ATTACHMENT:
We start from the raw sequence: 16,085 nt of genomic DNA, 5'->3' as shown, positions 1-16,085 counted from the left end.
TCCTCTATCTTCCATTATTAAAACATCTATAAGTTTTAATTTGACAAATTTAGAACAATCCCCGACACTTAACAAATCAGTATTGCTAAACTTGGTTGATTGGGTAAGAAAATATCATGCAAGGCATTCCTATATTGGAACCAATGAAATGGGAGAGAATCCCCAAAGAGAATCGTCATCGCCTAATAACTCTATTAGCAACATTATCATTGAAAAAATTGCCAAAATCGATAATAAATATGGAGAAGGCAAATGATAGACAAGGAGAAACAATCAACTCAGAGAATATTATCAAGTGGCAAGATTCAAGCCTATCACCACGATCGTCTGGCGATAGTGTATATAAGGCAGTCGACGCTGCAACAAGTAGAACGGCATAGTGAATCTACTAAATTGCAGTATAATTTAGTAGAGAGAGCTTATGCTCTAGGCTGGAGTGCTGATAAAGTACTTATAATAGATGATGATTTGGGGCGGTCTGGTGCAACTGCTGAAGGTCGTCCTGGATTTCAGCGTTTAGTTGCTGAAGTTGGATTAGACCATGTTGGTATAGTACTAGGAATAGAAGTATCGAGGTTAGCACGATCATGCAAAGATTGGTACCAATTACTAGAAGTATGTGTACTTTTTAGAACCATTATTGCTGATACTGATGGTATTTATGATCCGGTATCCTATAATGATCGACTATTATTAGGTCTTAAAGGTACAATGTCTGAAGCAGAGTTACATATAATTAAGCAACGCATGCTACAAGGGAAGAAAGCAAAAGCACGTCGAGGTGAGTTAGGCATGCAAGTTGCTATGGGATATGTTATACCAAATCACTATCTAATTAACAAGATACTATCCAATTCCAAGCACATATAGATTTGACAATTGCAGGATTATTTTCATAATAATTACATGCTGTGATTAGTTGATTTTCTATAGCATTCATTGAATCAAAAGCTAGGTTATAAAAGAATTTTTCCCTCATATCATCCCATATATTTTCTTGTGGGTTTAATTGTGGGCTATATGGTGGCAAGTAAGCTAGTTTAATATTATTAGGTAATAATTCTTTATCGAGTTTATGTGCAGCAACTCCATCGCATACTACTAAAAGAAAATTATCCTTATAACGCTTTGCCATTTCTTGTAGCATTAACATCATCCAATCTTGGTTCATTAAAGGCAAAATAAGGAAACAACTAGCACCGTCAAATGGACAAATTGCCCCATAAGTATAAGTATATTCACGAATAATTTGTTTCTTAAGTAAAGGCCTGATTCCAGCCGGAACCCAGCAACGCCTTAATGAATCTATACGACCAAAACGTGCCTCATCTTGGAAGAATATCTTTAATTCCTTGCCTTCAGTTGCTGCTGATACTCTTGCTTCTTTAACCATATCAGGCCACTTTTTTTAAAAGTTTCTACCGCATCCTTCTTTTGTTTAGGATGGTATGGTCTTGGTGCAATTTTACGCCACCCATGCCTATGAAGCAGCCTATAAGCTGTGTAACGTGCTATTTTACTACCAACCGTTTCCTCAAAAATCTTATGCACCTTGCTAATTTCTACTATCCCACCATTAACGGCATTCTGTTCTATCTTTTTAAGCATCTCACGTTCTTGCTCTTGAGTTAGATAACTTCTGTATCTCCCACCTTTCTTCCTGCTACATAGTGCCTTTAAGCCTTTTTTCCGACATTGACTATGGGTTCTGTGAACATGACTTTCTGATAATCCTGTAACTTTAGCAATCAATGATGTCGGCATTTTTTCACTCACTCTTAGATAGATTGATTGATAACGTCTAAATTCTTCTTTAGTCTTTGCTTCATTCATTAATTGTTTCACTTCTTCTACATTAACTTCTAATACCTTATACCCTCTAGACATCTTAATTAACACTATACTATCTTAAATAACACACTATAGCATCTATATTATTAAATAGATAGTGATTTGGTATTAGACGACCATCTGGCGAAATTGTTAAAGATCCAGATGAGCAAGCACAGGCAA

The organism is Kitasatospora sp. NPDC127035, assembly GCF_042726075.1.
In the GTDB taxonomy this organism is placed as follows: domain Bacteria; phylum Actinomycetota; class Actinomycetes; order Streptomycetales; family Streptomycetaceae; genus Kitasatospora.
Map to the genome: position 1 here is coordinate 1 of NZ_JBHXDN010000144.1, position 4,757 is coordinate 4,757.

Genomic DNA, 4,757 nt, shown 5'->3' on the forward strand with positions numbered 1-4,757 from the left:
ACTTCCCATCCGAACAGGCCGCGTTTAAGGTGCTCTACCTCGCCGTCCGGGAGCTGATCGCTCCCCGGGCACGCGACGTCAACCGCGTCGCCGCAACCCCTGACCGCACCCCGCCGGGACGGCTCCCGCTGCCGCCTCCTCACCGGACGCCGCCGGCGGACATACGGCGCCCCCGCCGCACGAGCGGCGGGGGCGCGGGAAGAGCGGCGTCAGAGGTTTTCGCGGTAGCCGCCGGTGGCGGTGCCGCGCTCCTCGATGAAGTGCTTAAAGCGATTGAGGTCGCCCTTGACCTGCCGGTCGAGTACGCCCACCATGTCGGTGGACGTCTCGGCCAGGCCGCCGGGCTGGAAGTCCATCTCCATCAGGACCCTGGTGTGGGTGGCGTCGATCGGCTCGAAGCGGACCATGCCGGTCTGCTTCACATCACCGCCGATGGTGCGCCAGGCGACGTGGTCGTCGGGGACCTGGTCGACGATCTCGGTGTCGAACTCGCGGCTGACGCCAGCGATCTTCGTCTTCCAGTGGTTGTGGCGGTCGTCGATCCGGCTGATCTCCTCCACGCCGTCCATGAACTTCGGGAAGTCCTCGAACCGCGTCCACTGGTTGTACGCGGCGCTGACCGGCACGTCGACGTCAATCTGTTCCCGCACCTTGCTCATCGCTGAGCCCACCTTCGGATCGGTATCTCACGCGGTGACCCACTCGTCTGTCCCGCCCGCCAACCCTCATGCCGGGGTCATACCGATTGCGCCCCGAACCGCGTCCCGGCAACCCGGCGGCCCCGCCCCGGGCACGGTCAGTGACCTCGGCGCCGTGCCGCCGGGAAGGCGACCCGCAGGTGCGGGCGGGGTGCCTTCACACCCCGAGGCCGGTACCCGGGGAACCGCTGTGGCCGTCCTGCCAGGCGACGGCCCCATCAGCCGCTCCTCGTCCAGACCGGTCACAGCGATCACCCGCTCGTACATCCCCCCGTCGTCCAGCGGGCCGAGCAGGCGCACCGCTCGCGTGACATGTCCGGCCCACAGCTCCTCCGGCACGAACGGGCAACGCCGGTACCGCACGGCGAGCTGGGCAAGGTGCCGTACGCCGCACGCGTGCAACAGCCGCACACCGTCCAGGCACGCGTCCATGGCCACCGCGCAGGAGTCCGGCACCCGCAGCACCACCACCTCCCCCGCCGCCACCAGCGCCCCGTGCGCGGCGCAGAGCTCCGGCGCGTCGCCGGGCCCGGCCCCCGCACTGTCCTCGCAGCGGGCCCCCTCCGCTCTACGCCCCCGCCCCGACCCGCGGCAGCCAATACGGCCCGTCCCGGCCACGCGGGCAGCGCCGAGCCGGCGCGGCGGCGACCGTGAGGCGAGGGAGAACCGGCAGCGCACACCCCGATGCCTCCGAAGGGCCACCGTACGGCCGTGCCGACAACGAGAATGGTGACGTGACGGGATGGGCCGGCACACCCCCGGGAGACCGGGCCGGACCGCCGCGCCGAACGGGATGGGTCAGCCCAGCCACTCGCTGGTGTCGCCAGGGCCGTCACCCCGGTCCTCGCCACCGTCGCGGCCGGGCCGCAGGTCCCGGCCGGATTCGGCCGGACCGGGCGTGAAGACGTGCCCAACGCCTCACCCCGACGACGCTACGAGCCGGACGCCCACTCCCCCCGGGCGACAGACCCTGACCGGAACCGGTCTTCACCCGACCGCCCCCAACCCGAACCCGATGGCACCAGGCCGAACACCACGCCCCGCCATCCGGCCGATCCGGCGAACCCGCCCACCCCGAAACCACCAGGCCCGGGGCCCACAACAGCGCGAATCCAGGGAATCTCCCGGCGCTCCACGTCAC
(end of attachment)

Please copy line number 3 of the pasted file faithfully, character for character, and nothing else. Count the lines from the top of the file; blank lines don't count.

The organism is Kitasatospora sp. NPDC127035, assembly GCF_042726075.1.